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[whitespace] 'The Haunting'
Photograph by Frank Masi

Fixer-Upper: Hill House has sidewalk appeal, but an overnight stay would drive away even the most desperate home buyer in 'The Haunting.'

CGI-glut swamps the poetry out of the remake of 'The Haunting'

By Richard von Busack

TERRIFYING, DARK and genuinely fearful: that's The Blair Witch Project, but now it's time to review The Haunting. The unnecessary remake, done in the traditional smash-and-startle of the modern horror movie, evaporates any real fear left over from the original novel, The Haunting of Hill House. Someone--perhaps DreamWorks CEO Steven Spielberg--decided that San Francisco author Shirley Jackson's pronouncement about Hill House, "Whatever walked there, walked alone," wasn't the right idea. Thus the house is peopled with benign child angels who are about as frightening as Casper the Friendly Ghost. The original 1963 film version, The Haunting, directed by Robert Wise, may be a classic, but it wasn't a hit. It's dark and full of loneliness and abandonment. Here is the chill of the grave, in both senses of the word. Naturally, all that mood had to go in the new version. Jan De Bont and his bland, derivative scriptwriter, David Self, have changed the dynamic to a basically happy story of a demon fought and overcome.

The plot: in the Berkshires of Massachusetts stands a lonely haunted castle called Hill House; into it go three sleep-disorder sufferers, lured there under false pretenses by a psychologist (Liam Neeson). Much time and suspense are wasted by explaining that the psychologist is actually studying fear and has deliberately brought his subjects to a frightening house without their knowing it. Owen Wilson, co-writer and star of Bottle Rocket, stands around like amiable, dopey comic relief as Luke--comic relief is the last thing a story like this needs. Catherine Zeta-Jones plays Theo, the predatory gal, boasting of her Prada wardrobe and her bisexuality almost in the same breath. Her brashness is so unattractive that you understand why Lili Taylor's nervous Nell declines the invitation. Too bad; this sort of sexual tension would have interested more than a few viewers ... and (sigh) dismayed the children and frightened the horses. "It's about family, all about family," Taylor screams, into the computer-produced maelstrom at the end of The Haunting.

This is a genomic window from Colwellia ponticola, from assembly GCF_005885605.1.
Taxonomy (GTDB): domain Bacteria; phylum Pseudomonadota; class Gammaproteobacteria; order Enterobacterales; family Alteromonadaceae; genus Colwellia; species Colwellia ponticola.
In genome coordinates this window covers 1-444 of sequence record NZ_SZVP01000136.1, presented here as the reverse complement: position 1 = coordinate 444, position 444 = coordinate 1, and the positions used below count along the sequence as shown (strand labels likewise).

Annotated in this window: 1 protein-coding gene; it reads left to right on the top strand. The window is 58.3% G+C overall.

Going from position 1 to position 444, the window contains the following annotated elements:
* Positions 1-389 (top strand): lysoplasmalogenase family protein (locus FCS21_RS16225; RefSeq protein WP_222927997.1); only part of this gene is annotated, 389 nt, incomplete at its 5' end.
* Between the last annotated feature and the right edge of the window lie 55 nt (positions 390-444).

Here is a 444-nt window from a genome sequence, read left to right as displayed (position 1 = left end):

Eugenio Zanetti's production design is exciting, and the animators get to play with his creations, turning the glass rose-windows into huge bloodshot eyes and transforming the faces of bronze cherubs into masks of fear. Art that isn't supposed to move on its own and misbehaving mirrors--these are a few of the scariest things. But De Bont almost never fails to tip you off that an effect is coming. (He gives us plenty of close-ups on the cherubs, so if the TV commercials haven't blown that surprise, the director will.) One relief in this blown film is Taylor, a powerful actress who can never find a film tough enough for her talents. Given the thin-blooded indie films Taylor's been in, she really could do worse than to become a scream-queen. Wraithlike, white-faced with shock, Taylor indeed looks like a woman on the brink, and her casting was the best decision in a misjudged, misbegotten film.

The Haunting (PG-13; 115 min.), directed by Jan De Bont, written by David Self, photographed by Karl Walter Lindenlaub and starring Liam Neeson, Catherine Zeta-Jones and Lili Taylor, plays at selected theaters valleywide.

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From the July 29-August 4, 1999 issue of Metro, Silicon Valley's Weekly Newspaper.

Copyright © 1999 Metro Publishing Inc. Metroactive is affiliated with the Boulevards Network.

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